“Health data is the most sensitive personal information that exists,” says Ann Cavoukian, executive director of the Global Privacy and Security By Design Centre and former three-term information and privacy commissioner of Ontario. In the wrong hands, she explains, health data can spell capital T trouble for individuals.
Big players like Garmin, Fitbit and Apple state that they don’t share user data from their devices, and Cavoukian feels most confident in Apple’s end-to-end encryption. Leaks and breaches can happen, however, if a user allows access to a third-party app (to analyze the results of their heart rate tracking, for example).
Here are three ways you can protect your data privacy:
“Before you consider putting on a third-party app, think through the potential consequences,” says Cavoukian. “Are you certain that none of your data will be shared without your consent?” If you can’t easily find the info, she says, email the company directly. “And if you don’t get any kind of response back or they just point you to some web page, don’t do it.”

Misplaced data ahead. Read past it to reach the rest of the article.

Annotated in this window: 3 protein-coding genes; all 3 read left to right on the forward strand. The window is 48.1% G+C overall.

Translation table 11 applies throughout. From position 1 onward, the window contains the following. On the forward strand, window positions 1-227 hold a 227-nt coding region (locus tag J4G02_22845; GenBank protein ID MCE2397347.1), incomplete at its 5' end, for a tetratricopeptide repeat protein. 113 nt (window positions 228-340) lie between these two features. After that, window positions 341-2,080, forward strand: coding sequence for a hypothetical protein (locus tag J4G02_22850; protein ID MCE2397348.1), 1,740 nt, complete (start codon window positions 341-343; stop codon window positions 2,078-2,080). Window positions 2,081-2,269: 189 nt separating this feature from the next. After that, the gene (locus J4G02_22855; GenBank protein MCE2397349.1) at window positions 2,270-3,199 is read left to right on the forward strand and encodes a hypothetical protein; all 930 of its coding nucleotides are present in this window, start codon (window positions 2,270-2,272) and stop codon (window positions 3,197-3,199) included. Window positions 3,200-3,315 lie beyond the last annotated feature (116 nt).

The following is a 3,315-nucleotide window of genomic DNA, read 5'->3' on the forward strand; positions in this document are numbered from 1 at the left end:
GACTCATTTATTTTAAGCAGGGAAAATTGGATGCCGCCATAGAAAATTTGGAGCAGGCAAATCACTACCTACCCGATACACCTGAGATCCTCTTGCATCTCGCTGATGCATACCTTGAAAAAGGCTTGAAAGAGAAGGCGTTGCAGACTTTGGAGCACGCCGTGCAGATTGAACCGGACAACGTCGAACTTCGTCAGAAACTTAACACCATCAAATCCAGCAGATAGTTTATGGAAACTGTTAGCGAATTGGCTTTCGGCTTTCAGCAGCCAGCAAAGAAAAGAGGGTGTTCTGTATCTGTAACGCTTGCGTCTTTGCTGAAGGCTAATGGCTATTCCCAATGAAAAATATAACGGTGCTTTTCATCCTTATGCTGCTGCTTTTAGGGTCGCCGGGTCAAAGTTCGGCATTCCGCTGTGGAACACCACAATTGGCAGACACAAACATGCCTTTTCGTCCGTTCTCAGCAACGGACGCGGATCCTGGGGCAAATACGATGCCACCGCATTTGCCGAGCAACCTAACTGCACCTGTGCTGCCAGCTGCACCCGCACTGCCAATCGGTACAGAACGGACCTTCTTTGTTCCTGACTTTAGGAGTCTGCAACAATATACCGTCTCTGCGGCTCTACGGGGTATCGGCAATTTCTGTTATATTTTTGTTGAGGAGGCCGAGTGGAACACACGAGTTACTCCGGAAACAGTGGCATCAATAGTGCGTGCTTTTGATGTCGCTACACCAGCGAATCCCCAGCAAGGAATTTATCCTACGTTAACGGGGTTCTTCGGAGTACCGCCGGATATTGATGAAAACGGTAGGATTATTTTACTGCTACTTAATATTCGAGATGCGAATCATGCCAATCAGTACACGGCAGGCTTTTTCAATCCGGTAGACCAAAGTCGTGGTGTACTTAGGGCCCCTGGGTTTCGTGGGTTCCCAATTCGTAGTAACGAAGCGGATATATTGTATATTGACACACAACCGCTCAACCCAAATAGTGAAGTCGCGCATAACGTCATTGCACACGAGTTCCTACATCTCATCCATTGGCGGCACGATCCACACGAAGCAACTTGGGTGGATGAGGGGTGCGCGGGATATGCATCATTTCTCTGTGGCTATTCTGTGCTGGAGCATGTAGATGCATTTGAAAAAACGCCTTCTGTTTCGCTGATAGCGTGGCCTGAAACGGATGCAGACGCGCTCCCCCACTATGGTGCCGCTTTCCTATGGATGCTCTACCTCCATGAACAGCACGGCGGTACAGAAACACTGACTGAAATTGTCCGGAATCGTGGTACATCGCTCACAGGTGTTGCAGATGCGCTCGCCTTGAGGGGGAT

Many apps that ask for it will work just fine without your location—and there’s good reason to turn it off. In a New York Times investigation into smartphone tracking, privacy researcher Paul Ohm noted that location tracking data is never truly anonymous. “Really precise, longitudinal geolocation information is absolutely impossible to anonymize.”
With two-factor authentication, anyone logging into your account needs to enter a code sent to another device, like your phone.
Next: Here’s How a Smart Watch Helped Save Hal Johnson’s Life—And a Warning About Wearable Tech
Flight Attendants Reveal How They Never Get Sick
Flight attendants have some one of the hardest jobs in America when it comes to keeping healthy. These are their secrets to never getting sick.
0 seconds of 1 minute, 20 seconds Volume 0%